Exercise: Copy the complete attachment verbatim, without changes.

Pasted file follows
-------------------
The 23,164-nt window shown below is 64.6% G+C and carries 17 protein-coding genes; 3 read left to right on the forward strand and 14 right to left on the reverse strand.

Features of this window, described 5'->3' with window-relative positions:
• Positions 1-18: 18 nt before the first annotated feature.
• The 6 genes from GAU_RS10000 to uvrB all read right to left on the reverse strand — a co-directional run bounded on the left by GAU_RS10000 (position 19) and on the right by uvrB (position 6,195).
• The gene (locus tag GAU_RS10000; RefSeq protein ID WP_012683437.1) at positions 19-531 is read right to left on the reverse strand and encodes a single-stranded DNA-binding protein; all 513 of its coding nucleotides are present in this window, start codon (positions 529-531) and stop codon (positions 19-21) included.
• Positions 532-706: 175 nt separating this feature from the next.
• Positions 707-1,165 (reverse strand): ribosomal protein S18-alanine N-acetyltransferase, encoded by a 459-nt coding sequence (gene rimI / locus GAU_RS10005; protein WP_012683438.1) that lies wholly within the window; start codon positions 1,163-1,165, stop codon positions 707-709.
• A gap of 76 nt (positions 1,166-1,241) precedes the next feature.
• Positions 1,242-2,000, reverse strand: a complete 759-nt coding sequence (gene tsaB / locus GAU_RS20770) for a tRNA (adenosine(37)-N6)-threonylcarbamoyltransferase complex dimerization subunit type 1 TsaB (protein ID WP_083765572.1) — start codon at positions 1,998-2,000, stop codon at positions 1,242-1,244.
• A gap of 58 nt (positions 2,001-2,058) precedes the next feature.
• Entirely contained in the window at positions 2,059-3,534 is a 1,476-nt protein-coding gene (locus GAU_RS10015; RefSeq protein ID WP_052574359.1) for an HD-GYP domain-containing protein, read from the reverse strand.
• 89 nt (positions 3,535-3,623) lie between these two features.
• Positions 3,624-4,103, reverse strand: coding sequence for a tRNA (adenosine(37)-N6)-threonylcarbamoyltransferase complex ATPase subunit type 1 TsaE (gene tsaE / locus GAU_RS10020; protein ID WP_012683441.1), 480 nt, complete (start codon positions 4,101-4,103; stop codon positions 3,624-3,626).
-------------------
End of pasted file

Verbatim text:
The 23,164-nt window shown below is 64.6% G+C and carries 17 protein-coding genes; 3 read left to right on the forward strand and 14 right to left on the reverse strand.

Features of this window, described 5'->3' with window-relative positions:
• Positions 1-18: 18 nt before the first annotated feature.
• The 6 genes from GAU_RS10000 to uvrB all read right to left on the reverse strand — a co-directional run bounded on the left by GAU_RS10000 (position 19) and on the right by uvrB (position 6,195).
• The gene (locus tag GAU_RS10000; RefSeq protein ID WP_012683437.1) at positions 19-531 is read right to left on the reverse strand and encodes a single-stranded DNA-binding protein; all 513 of its coding nucleotides are present in this window, start codon (positions 529-531) and stop codon (positions 19-21) included.
• Positions 532-706: 175 nt separating this feature from the next.
• Positions 707-1,165 (reverse strand): ribosomal protein S18-alanine N-acetyltransferase, encoded by a 459-nt coding sequence (gene rimI / locus GAU_RS10005; protein WP_012683438.1) that lies wholly within the window; start codon positions 1,163-1,165, stop codon positions 707-709.
• A gap of 76 nt (positions 1,166-1,241) precedes the next feature.
• Positions 1,242-2,000, reverse strand: a complete 759-nt coding sequence (gene tsaB / locus GAU_RS20770) for a tRNA (adenosine(37)-N6)-threonylcarbamoyltransferase complex dimerization subunit type 1 TsaB (protein ID WP_083765572.1) — start codon at positions 1,998-2,000, stop codon at positions 1,242-1,244.
• A gap of 58 nt (positions 2,001-2,058) precedes the next feature.
• Entirely contained in the window at positions 2,059-3,534 is a 1,476-nt protein-coding gene (locus GAU_RS10015; RefSeq protein ID WP_052574359.1) for an HD-GYP domain-containing protein, read from the reverse strand.
• 89 nt (positions 3,535-3,623) lie between these two features.
• Positions 3,624-4,103, reverse strand: coding sequence for a tRNA (adenosine(37)-N6)-threonylcarbamoyltransferase complex ATPase subunit type 1 TsaE (gene tsaE / locus GAU_RS10020; protein ID WP_012683441.1), 480 nt, complete (start codon positions 4,101-4,103; stop codon positions 3,624-3,626).